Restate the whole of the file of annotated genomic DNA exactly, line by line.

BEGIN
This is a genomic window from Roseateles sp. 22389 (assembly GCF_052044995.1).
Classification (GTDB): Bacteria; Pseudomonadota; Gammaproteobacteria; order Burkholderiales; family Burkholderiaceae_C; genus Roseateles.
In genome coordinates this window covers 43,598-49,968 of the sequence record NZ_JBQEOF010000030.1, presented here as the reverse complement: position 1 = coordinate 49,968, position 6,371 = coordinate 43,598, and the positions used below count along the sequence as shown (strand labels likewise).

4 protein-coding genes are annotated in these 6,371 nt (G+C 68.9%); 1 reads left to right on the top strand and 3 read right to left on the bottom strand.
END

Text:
This is a genomic window from Roseateles sp. 22389 (assembly GCF_052044995.1).
Classification (GTDB): Bacteria; Pseudomonadota; Gammaproteobacteria; order Burkholderiales; family Burkholderiaceae_C; genus Roseateles.
In genome coordinates this window covers 43,598-49,968 of the sequence record NZ_JBQEOF010000030.1, presented here as the reverse complement: position 1 = coordinate 49,968, position 6,371 = coordinate 43,598, and the positions used below count along the sequence as shown (strand labels likewise).

4 protein-coding genes are annotated in these 6,371 nt (G+C 68.9%); 1 reads left to right on the top strand and 3 read right to left on the bottom strand.